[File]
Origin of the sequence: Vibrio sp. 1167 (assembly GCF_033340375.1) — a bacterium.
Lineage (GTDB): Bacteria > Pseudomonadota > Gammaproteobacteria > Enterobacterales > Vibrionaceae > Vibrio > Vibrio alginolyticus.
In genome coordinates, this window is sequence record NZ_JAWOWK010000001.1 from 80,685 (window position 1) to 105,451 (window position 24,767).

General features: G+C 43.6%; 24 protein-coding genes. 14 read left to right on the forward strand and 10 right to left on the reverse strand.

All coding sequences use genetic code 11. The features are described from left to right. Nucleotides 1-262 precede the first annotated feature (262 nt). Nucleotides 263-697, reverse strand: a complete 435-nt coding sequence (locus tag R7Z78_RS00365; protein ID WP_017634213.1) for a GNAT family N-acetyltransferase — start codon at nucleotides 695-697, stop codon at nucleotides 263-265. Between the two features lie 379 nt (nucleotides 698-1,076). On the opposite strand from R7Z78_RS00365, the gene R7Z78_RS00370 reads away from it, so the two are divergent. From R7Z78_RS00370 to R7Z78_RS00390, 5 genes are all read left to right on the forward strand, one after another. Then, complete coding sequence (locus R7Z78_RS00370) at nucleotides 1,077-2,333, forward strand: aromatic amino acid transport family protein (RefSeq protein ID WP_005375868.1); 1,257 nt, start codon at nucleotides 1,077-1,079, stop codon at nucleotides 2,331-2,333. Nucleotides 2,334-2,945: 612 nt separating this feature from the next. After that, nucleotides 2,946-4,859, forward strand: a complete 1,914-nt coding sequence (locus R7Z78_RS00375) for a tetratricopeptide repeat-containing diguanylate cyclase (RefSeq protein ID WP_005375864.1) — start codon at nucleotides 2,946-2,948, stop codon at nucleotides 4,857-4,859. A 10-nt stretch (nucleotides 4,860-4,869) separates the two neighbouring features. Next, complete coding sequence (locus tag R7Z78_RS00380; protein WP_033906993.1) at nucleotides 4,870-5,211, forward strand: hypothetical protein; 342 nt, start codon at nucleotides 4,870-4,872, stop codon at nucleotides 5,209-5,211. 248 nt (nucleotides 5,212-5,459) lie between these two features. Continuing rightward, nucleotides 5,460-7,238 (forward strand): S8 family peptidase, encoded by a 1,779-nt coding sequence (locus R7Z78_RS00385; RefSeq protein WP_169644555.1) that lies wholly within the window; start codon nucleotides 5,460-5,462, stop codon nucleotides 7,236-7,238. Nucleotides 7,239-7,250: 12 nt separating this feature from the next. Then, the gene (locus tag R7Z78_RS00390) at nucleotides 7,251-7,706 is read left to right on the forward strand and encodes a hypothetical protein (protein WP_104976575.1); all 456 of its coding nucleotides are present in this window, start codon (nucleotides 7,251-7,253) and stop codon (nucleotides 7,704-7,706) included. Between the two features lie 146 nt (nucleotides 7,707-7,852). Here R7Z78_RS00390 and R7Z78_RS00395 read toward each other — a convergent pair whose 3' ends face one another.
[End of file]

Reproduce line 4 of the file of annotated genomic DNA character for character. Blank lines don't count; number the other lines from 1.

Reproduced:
General features: G+C 43.6%; 24 protein-coding genes. 14 read left to right on the forward strand and 10 right to left on the reverse strand.